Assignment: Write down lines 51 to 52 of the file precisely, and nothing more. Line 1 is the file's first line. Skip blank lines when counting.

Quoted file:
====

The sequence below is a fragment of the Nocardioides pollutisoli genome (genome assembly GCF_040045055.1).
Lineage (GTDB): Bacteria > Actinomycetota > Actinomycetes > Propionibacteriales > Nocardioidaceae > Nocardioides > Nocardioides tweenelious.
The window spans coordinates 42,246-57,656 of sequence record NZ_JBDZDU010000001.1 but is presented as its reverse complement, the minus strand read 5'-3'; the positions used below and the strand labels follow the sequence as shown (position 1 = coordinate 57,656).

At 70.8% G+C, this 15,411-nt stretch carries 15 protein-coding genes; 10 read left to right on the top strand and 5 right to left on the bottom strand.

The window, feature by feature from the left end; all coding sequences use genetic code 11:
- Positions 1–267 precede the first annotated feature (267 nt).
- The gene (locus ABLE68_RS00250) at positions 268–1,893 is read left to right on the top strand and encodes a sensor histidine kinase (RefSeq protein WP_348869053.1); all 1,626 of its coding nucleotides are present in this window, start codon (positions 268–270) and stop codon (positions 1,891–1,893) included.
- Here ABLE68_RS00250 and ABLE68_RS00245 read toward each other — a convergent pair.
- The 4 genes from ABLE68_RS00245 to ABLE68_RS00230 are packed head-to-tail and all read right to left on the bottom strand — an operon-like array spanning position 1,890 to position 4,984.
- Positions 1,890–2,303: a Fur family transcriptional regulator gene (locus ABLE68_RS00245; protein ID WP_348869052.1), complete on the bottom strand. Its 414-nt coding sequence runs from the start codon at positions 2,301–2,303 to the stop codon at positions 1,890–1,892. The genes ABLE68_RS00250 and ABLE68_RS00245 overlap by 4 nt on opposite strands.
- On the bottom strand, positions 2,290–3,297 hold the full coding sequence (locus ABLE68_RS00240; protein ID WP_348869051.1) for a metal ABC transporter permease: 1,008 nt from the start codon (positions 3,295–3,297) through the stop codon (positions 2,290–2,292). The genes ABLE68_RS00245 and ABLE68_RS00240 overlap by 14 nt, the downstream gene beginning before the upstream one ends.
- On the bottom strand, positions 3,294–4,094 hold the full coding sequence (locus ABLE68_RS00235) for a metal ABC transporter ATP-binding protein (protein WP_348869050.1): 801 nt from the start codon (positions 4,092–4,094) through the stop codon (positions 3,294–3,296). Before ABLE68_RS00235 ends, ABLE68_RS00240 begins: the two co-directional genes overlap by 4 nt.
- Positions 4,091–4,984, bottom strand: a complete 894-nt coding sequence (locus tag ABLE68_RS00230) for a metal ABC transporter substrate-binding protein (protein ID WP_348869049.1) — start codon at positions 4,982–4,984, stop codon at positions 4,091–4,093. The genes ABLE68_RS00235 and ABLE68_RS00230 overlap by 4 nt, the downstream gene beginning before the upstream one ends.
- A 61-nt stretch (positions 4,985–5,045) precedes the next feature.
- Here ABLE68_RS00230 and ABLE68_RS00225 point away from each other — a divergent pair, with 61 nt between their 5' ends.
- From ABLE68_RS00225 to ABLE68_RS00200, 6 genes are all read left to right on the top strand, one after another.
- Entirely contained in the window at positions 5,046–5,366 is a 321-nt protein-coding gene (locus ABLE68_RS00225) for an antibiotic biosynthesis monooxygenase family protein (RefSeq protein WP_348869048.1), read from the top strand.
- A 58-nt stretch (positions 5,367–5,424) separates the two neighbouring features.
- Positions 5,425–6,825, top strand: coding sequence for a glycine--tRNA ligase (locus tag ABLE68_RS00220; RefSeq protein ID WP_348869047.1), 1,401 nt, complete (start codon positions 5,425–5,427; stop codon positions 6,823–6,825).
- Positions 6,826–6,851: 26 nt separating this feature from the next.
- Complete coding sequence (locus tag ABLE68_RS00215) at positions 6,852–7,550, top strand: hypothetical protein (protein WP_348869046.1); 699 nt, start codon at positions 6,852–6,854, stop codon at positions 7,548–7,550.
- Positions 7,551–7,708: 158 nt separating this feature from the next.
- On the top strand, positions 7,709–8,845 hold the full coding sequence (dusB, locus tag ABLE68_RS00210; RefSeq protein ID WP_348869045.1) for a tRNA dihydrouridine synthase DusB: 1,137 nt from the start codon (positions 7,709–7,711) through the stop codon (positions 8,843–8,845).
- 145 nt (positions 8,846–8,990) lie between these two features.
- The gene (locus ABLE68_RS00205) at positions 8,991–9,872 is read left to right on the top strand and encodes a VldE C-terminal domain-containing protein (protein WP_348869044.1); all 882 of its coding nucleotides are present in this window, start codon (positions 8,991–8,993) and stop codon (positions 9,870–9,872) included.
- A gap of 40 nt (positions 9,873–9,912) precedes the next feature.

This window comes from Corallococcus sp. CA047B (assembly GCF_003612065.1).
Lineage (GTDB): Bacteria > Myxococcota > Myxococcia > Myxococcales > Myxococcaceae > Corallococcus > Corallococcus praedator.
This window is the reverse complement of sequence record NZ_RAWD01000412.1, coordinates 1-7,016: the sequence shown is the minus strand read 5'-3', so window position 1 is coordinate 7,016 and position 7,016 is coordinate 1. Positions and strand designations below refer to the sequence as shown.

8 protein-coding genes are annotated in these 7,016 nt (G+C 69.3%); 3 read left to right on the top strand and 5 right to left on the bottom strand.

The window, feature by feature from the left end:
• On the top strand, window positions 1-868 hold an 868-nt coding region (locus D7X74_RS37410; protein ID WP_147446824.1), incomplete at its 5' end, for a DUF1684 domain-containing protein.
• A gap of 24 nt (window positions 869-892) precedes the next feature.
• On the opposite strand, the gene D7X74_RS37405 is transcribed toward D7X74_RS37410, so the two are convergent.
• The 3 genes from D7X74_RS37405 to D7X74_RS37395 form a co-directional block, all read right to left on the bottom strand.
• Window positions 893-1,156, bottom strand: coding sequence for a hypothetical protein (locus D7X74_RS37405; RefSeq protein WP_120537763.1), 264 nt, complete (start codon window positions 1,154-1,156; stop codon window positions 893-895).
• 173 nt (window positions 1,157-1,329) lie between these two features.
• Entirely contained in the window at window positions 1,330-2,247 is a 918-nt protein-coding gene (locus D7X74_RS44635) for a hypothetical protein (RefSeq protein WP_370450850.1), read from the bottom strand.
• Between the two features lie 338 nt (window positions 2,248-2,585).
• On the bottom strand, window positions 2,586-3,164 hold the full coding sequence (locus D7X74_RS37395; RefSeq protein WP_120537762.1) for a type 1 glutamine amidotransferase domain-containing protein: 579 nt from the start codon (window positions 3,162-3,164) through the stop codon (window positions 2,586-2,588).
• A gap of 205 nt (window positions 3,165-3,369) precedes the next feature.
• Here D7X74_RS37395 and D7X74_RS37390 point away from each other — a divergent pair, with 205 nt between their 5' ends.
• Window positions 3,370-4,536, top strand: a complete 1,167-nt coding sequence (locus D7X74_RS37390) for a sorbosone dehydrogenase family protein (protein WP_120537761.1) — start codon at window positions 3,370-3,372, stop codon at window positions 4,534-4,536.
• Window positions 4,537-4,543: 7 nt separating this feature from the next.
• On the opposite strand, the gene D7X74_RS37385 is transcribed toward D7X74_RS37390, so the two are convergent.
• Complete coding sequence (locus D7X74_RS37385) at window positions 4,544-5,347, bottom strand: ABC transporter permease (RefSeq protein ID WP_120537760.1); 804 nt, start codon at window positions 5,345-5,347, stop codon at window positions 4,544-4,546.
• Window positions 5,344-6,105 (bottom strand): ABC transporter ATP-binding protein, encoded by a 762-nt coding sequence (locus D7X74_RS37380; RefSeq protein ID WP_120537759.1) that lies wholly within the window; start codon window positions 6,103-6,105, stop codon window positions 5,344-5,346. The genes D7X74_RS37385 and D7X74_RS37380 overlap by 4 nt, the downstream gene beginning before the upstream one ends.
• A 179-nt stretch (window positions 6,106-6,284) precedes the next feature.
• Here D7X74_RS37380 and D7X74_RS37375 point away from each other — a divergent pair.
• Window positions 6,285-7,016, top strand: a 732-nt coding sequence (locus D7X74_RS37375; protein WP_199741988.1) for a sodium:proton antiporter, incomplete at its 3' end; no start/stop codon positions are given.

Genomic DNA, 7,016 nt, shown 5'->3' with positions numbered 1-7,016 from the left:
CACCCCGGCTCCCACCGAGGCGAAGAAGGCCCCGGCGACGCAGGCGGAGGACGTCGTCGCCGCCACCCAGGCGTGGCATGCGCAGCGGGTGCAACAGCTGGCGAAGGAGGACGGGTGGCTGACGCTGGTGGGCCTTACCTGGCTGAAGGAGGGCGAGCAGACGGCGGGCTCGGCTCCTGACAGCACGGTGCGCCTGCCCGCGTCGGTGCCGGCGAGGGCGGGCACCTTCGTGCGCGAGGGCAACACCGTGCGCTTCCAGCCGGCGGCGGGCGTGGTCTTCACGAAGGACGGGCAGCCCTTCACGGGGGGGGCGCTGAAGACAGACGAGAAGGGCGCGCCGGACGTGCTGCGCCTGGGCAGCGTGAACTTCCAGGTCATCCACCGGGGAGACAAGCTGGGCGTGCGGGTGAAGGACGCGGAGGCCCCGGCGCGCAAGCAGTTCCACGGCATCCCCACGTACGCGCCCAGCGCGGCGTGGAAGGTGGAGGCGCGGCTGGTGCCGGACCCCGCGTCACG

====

Genomic DNA, 7,016 nt, shown 5'->3' with positions numbered 1-7,016 from the left:
CACCCCGGCTCCCACCGAGGCGAAGAAGGCCCCGGCGACGCAGGCGGAGGACGTCGTCGCCGCCACCCAGGCGTGGCATGCGCAGCGGGTGCAACAGCTGGCGAAGGAGGACGGGTGGCTGACGCTGGTGGGCCTTACCTGGCTGAAGGAGGGCGAGCAGACGGCGGGCTCGGCTCCTGACAGCACGGTGCGCCTGCCCGCGTCGGTGCCGGCGAGGGCGGGCACCTTCGTGCGCGAGGGCAACACCGTGCGCTTCCAGCCGGCGGCGGGCGTGGTCTTCACGAAGGACGGGCAGCCCTTCACGGGGGGGGCGCTGAAGACAGACGAGAAGGGCGCGCCGGACGTGCTGCGCCTGGGCAGCGTGAACTTCCAGGTCATCCACCGGGGAGACAAGCTGGGCGTGCGGGTGAAGGACGCGGAGGCCCCGGCGCGCAAGCAGTTCCACGGCATCCCCACGTACGCGCCCAGCGCGGCGTGGAAGGTGGAGGCGCGGCTGGTGCCGGACCCCGCGTCACG